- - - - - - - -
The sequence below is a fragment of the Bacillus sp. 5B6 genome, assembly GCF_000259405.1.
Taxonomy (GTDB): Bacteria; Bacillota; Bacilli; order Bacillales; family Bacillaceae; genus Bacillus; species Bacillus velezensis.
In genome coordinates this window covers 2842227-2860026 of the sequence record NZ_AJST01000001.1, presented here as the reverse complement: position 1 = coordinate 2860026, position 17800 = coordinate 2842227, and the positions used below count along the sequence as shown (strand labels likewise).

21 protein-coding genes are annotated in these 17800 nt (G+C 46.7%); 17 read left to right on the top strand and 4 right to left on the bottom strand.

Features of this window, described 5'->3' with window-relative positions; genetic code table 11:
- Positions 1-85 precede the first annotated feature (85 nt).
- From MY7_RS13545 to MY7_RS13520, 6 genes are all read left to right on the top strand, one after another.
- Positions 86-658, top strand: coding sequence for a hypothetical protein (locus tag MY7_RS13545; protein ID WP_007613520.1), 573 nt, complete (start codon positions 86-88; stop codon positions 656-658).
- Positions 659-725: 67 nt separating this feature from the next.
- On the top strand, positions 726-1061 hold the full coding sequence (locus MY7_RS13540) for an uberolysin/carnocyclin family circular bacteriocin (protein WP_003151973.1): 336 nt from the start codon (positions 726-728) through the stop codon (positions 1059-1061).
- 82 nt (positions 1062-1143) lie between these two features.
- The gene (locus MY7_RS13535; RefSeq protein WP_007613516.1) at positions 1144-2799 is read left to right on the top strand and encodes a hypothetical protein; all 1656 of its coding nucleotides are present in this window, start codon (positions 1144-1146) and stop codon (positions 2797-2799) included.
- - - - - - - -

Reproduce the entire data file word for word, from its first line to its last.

The sequence below is a fragment of the Bacillus sp. 5B6 genome, assembly GCF_000259405.1.
Taxonomy (GTDB): Bacteria; Bacillota; Bacilli; order Bacillales; family Bacillaceae; genus Bacillus; species Bacillus velezensis.
In genome coordinates this window covers 2842227-2860026 of the sequence record NZ_AJST01000001.1, presented here as the reverse complement: position 1 = coordinate 2860026, position 17800 = coordinate 2842227, and the positions used below count along the sequence as shown (strand labels likewise).

21 protein-coding genes are annotated in these 17800 nt (G+C 46.7%); 17 read left to right on the top strand and 4 right to left on the bottom strand.

Features of this window, described 5'->3' with window-relative positions; genetic code table 11:
- Positions 1-85 precede the first annotated feature (85 nt).
- From MY7_RS13545 to MY7_RS13520, 6 genes are all read left to right on the top strand, one after another.
- Positions 86-658, top strand: coding sequence for a hypothetical protein (locus tag MY7_RS13545; protein ID WP_007613520.1), 573 nt, complete (start codon positions 86-88; stop codon positions 656-658).
- Positions 659-725: 67 nt separating this feature from the next.
- On the top strand, positions 726-1061 hold the full coding sequence (locus MY7_RS13540) for an uberolysin/carnocyclin family circular bacteriocin (protein WP_003151973.1): 336 nt from the start codon (positions 726-728) through the stop codon (positions 1059-1061).
- 82 nt (positions 1062-1143) lie between these two features.
- The gene (locus MY7_RS13535; RefSeq protein WP_007613516.1) at positions 1144-2799 is read left to right on the top strand and encodes a hypothetical protein; all 1656 of its coding nucleotides are present in this window, start codon (positions 1144-1146) and stop codon (positions 2797-2799) included.